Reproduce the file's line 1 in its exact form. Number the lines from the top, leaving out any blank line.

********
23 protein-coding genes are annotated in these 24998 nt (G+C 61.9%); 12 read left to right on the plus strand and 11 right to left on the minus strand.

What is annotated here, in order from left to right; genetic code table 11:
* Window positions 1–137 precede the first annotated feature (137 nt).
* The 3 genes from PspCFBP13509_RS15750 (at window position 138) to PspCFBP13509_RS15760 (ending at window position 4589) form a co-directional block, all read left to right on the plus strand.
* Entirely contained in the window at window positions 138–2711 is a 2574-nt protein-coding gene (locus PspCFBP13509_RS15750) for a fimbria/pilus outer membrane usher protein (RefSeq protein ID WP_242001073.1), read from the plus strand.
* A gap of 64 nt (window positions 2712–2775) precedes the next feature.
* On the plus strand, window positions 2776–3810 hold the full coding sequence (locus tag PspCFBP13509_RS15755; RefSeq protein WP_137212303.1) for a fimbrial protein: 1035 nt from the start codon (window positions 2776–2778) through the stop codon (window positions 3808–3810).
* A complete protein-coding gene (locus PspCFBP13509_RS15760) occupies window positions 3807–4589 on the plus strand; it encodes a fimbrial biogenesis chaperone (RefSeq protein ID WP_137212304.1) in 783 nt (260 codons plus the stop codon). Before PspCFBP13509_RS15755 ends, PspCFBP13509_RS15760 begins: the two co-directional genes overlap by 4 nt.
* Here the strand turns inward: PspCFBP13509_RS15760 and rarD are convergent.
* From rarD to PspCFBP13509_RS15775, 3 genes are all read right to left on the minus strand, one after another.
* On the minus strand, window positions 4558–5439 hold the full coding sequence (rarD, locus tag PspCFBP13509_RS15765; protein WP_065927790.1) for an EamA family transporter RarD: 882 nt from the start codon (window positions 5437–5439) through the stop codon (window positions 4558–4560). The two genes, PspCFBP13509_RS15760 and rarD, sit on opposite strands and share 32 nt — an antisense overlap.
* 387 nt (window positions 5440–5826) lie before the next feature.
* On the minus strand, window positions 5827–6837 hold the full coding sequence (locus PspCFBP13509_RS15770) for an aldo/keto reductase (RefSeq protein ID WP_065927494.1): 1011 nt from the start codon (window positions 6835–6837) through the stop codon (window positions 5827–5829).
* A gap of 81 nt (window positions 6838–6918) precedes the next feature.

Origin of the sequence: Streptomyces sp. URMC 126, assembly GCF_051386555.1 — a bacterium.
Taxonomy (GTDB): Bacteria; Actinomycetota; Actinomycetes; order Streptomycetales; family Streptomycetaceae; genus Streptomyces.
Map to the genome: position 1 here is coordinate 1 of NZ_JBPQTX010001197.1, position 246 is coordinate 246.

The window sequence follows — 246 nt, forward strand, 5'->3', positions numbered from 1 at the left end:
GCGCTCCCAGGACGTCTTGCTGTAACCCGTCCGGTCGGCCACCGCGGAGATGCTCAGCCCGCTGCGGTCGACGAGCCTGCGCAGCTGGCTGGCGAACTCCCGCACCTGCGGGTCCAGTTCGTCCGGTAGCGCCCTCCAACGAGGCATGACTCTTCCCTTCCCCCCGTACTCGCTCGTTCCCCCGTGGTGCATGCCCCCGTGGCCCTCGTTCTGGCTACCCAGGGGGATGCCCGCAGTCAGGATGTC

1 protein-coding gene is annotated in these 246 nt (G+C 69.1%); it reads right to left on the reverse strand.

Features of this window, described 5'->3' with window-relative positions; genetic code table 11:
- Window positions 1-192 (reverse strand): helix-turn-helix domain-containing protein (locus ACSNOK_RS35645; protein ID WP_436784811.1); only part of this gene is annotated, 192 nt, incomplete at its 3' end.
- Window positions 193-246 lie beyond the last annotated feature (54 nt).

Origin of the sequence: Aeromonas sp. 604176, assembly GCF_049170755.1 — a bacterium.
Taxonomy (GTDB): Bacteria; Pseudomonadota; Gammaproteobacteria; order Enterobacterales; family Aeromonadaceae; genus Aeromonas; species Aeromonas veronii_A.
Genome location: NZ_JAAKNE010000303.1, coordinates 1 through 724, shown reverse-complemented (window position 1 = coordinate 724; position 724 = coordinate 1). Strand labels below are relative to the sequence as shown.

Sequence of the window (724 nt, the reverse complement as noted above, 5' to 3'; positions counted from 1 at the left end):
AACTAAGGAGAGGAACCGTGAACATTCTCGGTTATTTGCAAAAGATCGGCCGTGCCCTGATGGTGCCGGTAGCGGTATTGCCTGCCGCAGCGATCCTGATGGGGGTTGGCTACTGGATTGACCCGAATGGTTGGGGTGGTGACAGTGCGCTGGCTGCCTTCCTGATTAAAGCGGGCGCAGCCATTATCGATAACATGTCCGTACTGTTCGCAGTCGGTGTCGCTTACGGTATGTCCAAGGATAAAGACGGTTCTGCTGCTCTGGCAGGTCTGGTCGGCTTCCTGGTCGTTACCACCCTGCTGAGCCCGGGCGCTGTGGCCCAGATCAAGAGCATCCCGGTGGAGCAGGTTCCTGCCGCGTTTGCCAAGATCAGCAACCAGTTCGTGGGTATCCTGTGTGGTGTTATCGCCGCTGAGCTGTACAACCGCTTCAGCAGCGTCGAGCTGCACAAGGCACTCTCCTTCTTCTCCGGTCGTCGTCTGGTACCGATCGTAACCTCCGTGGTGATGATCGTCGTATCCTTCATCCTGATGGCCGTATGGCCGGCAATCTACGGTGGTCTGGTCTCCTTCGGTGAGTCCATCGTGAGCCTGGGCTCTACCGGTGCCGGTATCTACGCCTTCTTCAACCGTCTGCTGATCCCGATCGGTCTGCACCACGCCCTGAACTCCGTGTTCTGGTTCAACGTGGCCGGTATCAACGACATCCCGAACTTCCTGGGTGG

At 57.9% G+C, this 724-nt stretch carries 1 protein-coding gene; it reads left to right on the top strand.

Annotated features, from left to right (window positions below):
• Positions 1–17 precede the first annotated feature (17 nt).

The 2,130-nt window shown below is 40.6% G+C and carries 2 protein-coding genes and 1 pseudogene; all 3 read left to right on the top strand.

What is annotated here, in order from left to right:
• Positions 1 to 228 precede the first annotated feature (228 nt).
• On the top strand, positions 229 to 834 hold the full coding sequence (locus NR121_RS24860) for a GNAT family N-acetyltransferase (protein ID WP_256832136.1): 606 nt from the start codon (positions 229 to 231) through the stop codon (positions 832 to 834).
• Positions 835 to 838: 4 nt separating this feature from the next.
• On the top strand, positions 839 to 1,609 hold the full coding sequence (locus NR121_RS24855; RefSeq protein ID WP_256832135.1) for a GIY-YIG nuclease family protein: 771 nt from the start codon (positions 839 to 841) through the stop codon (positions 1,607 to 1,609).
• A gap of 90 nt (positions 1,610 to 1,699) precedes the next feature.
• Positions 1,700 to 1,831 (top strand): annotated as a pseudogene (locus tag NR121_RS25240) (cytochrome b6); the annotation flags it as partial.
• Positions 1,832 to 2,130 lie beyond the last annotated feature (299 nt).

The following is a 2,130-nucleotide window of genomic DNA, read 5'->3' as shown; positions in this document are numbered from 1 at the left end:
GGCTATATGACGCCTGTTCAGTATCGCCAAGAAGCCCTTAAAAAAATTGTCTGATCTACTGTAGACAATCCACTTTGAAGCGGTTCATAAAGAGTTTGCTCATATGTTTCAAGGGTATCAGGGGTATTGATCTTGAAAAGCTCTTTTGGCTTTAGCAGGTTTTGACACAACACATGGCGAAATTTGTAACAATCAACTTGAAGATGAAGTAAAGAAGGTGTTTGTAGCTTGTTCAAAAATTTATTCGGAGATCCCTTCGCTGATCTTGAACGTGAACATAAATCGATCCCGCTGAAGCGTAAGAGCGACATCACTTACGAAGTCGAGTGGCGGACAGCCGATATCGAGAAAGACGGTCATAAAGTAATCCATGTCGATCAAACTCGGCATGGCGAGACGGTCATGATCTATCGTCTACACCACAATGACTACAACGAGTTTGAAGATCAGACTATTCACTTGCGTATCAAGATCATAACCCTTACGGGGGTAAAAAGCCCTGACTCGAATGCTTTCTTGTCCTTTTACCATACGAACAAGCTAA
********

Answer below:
23 protein-coding genes are annotated in these 24998 nt (G+C 61.9%); 12 read left to right on the plus strand and 11 right to left on the minus strand.